How one Chicago kid is escaping a life of dead-end jobs

jesus larios job fair
Jesus Larios pushed himself out of his comfort zone and into a job as a ball boy for the Chicago Bulls.

Growing up in Chicago, Jesus "Jesse" Larios figured he'd end up working a dead-end job just like everyone else he knew.

His parents immigrated from Mexico -- his dad works at an auto parts store and his mom doesn't have a job. One older brother never finished high school and is employed in a factory, while his other brother works sporadically in construction and other jobs.

Larios admits that he did the bare minimum when he was at Kennedy High School, where 84% of the students are low-income and only two-thirds graduate in four years.

Deep down, though, he knew he could do better. So in his junior year, he decided to turn his passion for sports into a career. He looked up potential fields and set his sights on athletic training, where he could provide emergency care and rehabilitation to athletes.

The Garfield Ridge resident, now 20, is on his way to making his dream a reality. He completed a stint as a team assistant for the Chicago Bulls last season and aims to graduate Malcolm X College next year with an associate in science degree. From there, he plans to study kinesiology (human movement) at the University of Illinois.

To get to this point, however, has taken a lot of initiative. Not only has Larios had to learn the most basic of professional skills: How to shake a hand. How to hold a conversation. How to be on time. But he has also sought out opportunities wherever he can.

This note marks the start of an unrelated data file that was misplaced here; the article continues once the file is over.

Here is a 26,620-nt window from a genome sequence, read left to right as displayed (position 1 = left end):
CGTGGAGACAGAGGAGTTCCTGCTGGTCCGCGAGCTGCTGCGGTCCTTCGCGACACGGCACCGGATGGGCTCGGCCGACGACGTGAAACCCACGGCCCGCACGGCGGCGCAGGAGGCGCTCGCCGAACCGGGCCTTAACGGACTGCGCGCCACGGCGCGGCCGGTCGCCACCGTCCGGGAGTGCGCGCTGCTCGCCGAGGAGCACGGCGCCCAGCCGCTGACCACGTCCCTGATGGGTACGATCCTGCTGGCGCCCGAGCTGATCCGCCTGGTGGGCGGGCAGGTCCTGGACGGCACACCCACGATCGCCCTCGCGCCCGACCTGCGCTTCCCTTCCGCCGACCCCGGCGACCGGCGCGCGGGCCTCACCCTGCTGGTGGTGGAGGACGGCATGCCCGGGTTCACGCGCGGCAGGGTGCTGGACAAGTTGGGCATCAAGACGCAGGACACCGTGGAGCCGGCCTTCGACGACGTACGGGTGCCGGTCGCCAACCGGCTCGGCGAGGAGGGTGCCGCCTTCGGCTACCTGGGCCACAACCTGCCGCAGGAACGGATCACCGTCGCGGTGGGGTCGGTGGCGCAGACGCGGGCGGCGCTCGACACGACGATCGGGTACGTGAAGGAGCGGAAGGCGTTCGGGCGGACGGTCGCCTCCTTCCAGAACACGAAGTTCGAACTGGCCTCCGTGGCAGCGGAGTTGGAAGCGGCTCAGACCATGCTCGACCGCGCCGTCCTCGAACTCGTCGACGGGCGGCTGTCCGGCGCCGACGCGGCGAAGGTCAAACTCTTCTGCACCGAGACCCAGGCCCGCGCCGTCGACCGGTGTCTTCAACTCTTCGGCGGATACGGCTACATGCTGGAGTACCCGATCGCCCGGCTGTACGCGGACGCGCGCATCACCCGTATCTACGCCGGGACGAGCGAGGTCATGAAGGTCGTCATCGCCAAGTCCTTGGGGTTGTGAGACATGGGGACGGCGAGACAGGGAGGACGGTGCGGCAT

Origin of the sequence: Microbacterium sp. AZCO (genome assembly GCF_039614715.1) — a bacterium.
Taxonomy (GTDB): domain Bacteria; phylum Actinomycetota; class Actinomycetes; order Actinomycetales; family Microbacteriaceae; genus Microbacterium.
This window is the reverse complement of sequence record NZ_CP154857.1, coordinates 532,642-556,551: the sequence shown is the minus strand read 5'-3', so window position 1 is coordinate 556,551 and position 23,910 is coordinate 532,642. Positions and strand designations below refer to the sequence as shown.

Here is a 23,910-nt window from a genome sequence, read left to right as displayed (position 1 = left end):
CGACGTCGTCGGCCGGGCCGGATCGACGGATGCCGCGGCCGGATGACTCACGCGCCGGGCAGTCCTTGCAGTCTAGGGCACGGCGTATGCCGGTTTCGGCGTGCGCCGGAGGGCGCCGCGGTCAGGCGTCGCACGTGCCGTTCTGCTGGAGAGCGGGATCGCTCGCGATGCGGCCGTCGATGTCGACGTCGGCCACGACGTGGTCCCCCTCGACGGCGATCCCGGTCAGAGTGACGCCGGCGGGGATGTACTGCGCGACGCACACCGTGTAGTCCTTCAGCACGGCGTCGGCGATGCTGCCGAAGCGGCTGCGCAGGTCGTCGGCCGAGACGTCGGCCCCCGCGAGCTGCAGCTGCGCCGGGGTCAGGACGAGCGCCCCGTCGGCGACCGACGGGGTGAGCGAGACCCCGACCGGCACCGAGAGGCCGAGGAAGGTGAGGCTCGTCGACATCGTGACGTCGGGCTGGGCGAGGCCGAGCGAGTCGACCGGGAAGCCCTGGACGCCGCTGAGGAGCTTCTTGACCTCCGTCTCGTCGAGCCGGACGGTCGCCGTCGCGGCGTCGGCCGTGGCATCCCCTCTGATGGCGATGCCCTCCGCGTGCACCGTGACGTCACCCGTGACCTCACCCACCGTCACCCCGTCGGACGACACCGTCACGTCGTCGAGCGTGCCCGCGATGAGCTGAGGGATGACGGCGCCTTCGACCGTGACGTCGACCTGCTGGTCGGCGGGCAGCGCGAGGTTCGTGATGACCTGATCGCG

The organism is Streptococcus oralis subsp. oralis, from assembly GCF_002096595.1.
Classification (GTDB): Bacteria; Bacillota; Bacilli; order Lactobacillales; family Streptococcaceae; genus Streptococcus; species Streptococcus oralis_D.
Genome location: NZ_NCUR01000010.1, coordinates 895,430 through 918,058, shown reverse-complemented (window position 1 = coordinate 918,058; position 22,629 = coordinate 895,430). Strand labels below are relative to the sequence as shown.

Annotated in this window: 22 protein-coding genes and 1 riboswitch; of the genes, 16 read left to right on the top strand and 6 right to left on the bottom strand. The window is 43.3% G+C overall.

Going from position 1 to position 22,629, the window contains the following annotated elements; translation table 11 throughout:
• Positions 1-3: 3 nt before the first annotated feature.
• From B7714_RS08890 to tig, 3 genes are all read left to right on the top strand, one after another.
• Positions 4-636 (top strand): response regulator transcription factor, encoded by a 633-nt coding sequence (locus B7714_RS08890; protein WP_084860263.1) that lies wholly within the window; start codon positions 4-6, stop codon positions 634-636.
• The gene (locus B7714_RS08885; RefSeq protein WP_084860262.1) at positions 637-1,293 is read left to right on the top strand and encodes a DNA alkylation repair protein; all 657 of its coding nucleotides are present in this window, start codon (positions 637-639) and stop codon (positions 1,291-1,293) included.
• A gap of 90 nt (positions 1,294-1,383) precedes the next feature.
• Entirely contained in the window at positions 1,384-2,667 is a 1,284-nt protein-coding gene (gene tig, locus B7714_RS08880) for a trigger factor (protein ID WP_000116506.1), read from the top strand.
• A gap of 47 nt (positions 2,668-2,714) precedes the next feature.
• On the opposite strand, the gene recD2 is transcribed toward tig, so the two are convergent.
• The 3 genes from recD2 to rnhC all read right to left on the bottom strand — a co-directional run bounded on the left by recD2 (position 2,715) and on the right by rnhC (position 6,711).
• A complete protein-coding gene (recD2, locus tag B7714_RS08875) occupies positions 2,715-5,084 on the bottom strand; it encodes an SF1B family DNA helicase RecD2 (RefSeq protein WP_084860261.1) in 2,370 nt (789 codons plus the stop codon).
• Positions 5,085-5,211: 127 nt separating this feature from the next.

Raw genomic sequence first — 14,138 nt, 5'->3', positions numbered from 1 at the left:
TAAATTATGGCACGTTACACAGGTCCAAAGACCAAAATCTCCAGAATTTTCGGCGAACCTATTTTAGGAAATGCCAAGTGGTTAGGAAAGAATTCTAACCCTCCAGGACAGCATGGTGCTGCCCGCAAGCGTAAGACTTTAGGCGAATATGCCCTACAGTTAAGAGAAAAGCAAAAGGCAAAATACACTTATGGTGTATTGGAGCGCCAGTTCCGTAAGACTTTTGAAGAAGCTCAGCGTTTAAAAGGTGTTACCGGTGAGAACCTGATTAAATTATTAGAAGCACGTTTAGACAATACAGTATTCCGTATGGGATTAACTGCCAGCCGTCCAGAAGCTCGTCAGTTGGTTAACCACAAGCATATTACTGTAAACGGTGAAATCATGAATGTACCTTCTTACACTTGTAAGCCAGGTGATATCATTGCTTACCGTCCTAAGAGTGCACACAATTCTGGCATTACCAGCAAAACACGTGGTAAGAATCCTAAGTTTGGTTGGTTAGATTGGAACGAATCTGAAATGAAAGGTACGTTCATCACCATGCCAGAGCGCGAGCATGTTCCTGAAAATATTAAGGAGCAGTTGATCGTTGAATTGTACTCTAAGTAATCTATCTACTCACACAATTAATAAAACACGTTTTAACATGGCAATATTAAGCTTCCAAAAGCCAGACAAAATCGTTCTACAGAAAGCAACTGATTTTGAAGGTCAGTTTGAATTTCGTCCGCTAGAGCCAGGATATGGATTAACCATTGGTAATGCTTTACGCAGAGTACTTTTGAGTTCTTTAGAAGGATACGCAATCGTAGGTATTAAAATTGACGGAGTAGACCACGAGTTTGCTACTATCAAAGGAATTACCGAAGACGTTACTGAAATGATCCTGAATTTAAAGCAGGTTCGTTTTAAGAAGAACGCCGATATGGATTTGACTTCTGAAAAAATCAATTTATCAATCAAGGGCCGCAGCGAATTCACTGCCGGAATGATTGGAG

In his junior year, Larios applied to Genesys Works, a selective program that prepares underprivileged high school students for the corporate world and places them in internships.

The summer skills sessions were demanding. Shy by nature, the program challenged him to overcome his nervousness in professional settings. One time, Larios had to walk up to a stranger, shake hands and start talking to them. Another time, he had to sing a lullaby in front of his peers. And he had to stand before the classroom and come up with a 30-second speech about a single word thrown at him by Genesys staffers.

"When I first started [at Genesys], it was like I was in two different worlds: my normal life and the professional world," said Larios, who also studied information technology at Genesys. "Eventually, it became who I am. I can do so much more than I originally thought."

Larios transformed that summer. Initially, he was so quiet, you wouldn't know he was there, said Khalfani Myrick, the program's manager. As Larios successfully completed assignments, he grew more confident.

"Any time he sees an opportunity, he will take it," said Myrick.

Most students wait for Genesys to assign them a work site, but Larios asked to be assigned to Rush University Medical Center's IT department. He replaced monitors, fixed computer problems and helped employees with Internet issues, earning $11 an hour during his senior year of high school.